Stressed Bacteria Time Lapse Movie

Tuberculosis 3We all have stress sometimes. But do you ever consider that also bacteria can suffer from stress? Still much remains unclear on how these micro-organisms cope with stress but studies are being done.

Image (right): Bacteria infecting a very brave macrophage. Artificially coloured scanning electron micrograph (SEM) of Mycobacterium tuberculosis bacteria (purple) infecting a white blood cell (green). The macrophage will (try) to engulf and destroy the bacteria as part of the body’s immune response (phagocytosis).

Sigma B is thought to be a major regulator in bacterial stress. Release of the protein can be triggered by many differend stressfull environmental conditions such as extreme temperatures or starvation. Scientists studied the sigma B protein in bacterial cells. And found that when released sigma B can activate over 150 genes. In the short time lapse movie below the bacteria (B. subtilis) are modified to glow green when sigma B springs into action. During growth they are exposed to a stress causing chemical. Much as expected the sigma B protein is activated. But then, to our surprise also, the protein is quickly switched off again while the chemical is still present in the environment. Instead of shifting from one steady state to another steady state the sigma B regulatory protein is released in pulses. This definitely requires more research, but for now, it is a fascination short bacteria Time Lapse movie. Enjoy!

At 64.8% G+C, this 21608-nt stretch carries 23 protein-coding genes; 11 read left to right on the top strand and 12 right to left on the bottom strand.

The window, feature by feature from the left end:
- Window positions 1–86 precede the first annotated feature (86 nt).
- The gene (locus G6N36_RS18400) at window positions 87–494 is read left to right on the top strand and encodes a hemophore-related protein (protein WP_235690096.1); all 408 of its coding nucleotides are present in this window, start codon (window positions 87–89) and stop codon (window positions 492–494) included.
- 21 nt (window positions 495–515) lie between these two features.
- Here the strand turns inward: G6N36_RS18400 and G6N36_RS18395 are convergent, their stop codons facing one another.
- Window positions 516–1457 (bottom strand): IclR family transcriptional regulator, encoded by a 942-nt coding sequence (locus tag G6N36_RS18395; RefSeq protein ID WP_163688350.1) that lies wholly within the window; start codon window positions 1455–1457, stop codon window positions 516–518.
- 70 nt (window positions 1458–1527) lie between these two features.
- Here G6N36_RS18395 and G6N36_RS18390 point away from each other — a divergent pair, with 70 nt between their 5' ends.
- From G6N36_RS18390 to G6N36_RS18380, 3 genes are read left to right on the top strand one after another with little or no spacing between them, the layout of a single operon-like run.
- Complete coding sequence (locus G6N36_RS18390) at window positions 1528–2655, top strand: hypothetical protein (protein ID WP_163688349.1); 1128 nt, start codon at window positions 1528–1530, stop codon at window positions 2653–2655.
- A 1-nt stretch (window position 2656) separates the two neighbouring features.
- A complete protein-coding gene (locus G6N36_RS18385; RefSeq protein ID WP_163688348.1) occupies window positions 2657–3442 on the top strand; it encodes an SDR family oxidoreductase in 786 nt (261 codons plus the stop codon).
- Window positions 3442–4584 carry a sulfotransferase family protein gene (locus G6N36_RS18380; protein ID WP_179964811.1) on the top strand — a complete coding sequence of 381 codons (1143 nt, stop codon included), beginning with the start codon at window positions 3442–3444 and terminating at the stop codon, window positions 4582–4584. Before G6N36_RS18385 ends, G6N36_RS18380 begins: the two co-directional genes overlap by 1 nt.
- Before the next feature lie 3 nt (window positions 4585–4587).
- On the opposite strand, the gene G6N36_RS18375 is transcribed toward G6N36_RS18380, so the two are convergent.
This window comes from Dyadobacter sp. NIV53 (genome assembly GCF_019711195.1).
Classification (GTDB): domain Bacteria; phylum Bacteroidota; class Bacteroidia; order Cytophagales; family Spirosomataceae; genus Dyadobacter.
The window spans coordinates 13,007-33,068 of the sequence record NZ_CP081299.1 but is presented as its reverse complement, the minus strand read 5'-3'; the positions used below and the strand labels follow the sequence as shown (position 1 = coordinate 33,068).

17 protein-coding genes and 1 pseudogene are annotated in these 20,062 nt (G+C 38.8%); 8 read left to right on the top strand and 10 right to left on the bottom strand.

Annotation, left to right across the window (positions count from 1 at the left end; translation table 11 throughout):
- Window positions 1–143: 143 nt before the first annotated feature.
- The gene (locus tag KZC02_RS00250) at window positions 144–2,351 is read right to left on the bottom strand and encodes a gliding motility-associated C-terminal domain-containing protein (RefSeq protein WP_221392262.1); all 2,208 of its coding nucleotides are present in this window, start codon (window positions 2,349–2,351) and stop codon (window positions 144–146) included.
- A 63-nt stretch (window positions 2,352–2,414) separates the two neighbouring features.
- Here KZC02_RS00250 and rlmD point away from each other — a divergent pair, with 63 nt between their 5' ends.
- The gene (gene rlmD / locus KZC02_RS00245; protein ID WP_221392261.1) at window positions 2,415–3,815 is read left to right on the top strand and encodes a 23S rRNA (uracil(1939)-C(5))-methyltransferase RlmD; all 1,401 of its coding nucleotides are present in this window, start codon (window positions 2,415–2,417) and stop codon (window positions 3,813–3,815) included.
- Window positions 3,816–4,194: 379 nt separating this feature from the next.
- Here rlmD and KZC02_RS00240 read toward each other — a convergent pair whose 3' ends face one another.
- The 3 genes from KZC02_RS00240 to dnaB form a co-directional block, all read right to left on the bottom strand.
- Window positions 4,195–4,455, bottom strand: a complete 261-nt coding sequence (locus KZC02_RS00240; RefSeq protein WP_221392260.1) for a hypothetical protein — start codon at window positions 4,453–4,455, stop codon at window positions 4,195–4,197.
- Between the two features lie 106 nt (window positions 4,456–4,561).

About the makers of this movie: Researchers at the California Institute of Technology have found a new kind of stress response in a bacterial species called B. subtilis. Instead of just shifting from one steady state to another and staying there, the cells deal with stress—such as the lack of food—by activating a regulatory protein in steady pulses. The cell cranks up the frequency of the pulses if there’s more stress. By attaching fluorescent proteins to the genetic circuit responsible for B. subtilis‘s stress response, the researchers observed each pulse as a green flash. To read more on this research project, go to (Credit: Caltech/Elowitz Lab.)